The single track dropped away immediately from the parking lot. Sand alternated with rocks. Joshua trees, yucca, creosote, and rabbitbrush seemingly dust the gray sand and rocks…gray sand and rocks that occasionally give way to the iron rich reds. While the soils and flora and fauna of desert trails differ greatly from soft dirt of forest trails, I think the most noticeable distinction between them is the striking and far-reaching vistas of the desert. Horizons sweep away giving one both a sense of smallness and greatness…smallness in the enormity of a massively open landscape and greatness in the ability to see a vast creation from the crest of a rise.
Over the past few years most of my trail runs have been in the desert, Nevada and southern Utah. The wide open spaces provide an extra challenge to the run, at least for me. On a wooded trail, the trees and turns hide the distances ahead and behind. In the desert, distances are transparent; the runner cannot hide the distances from his thoughts or his thoughts from the distances. The grit of the desert makes its demand of payment in kind.
Since June of this year I have worked hard to lose weight and to get myself back into good physical shape. To date I have managed to lose over thirty pounds and run some solid distances again. Outside of a 5K this summer, the Trails of Glory race by Desert Dash was the first race I’ve ran this year, which is significant because I’ve averaged 5 or more races each year since 2010. As part of my current fitness program, I was challenged to set and accomplish a goal. My goal was to complete the 12K distance in this race. When I registered for the race online, I was required to input my expected finishing time. Going against my better judgment I entered a time of ninety minutes, a time faster than I thought I could handle on the desert hills.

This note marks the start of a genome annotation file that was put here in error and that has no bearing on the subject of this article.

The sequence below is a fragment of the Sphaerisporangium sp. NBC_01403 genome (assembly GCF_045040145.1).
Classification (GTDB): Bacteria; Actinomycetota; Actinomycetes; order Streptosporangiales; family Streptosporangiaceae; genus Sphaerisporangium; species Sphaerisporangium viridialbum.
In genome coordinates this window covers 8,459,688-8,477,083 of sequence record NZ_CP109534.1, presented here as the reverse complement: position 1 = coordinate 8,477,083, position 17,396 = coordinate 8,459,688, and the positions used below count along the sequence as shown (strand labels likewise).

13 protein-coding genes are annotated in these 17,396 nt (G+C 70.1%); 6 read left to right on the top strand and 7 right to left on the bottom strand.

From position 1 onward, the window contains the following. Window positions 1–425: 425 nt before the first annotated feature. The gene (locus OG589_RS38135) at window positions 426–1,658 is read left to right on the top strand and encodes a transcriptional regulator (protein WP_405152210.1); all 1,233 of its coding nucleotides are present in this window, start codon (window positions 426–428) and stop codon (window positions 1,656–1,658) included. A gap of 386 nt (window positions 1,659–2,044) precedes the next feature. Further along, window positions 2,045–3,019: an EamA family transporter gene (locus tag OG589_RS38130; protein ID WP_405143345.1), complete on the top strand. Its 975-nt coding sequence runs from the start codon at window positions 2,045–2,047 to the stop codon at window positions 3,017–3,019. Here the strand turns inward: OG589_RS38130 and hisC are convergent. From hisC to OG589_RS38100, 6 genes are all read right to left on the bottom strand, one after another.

The morning chill dissipated quickly following the gun start. After a quick loop around the asphalt parking lot, we hit the trail. We were a crowd on a single track, each a bit hyped on the adrenaline that courses through veins at the beginning of a race. The first two miles fell away quickly with runners pushing, trying to establish order. In quick order I passed the damaged Duck Tree, only catching a fleeting glance of some rubber ducks. (The branch that used to hang across the trail, forcing runners to duck, is now ripped away from the tree.) In the swiftness of the first two miles, I only see one runner go down, but she was up quickly. While I never slipped or stumbled, I realize the soles of my well-worn road shoes are thin, too thin to be running on rocky trails. A problem for another day.
Just after mile three, the climb begins with more turns and curves, with the occasional refreshing dips. Here the contest truly begins, the doubts enter the mind as pain enters the lungs and the legs. My performance through this phase surprises me. I manage to run more than I had expected, walking seldom. It’s not just my conditioning that allows me to push myself further than I anticipated, but it’s the psychological force coming from the knowledge that runners are behind me and ahead of me. Usually I prefer to run with minimal company, but the presence of other runners during a race is motivating. I want to stay ahead of those behind me. I want to pass those ahead of me. I don’t want to slow and be a hindrance to those behind me.